While most wind turbines these days are built as propellers, Gene Kelley is convinced that wings are a better answer for capturing wind energy. Though the physics and work that has gone into his invention can get complex, the underlying concept of his "WindWing" is basic enough for a child to understand.
Anyone who has stuck a hand out of a car window has felt how the WindWing works. As the hand is tilted upward, the wind pushes the hand up. As it tilts downward, the wind pushes it down.
The resulting up-and-down motion, or oscillation, is what gives the WindWing its power.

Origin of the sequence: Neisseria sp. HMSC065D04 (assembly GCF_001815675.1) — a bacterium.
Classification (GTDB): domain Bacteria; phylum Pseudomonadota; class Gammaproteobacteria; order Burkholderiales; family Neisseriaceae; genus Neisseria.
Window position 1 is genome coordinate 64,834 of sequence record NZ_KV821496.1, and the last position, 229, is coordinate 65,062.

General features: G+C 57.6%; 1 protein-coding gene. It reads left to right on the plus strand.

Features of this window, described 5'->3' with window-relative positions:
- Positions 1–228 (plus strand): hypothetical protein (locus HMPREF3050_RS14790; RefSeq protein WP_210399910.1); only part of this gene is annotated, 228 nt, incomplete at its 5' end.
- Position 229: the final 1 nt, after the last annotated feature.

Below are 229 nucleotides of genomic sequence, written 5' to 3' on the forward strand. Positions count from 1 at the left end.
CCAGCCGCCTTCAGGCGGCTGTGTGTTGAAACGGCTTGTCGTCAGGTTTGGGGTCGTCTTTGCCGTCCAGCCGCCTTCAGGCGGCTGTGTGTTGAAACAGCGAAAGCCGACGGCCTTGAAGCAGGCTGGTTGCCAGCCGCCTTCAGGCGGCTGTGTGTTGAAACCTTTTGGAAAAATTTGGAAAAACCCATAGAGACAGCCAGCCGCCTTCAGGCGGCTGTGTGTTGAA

Sandia’s Wind Energy Technology Department has developed a device, the Accurate Time Linked data Acquisition System (ATLAS II), which answers that question and can provide all of the information necessary to understand how well a machine is performing.
DeWind Inc., a subsidiary of Irvine, Calif.-based Composite Technology Corp. (CTC), has completed the construction of the 2 MW DeWind D8.2 wind turbine at an offshore testing site in Cuxhaven, Germany.
-A Massachusetts company has perfected a way to measure wind speed by sending a digital chirp into the sky - lowering development costs and improving power predictions to make the siting of wind farms easier.
Second Wind Inc. is introducing the Triton® sonic wind profiler, a device designed to address the limitations of sodar technology for identifying wind farm locations. The product was introduced today at North America's premiere trade event for the wind energy industry, WINDPOWER 2007 in Los Angeles.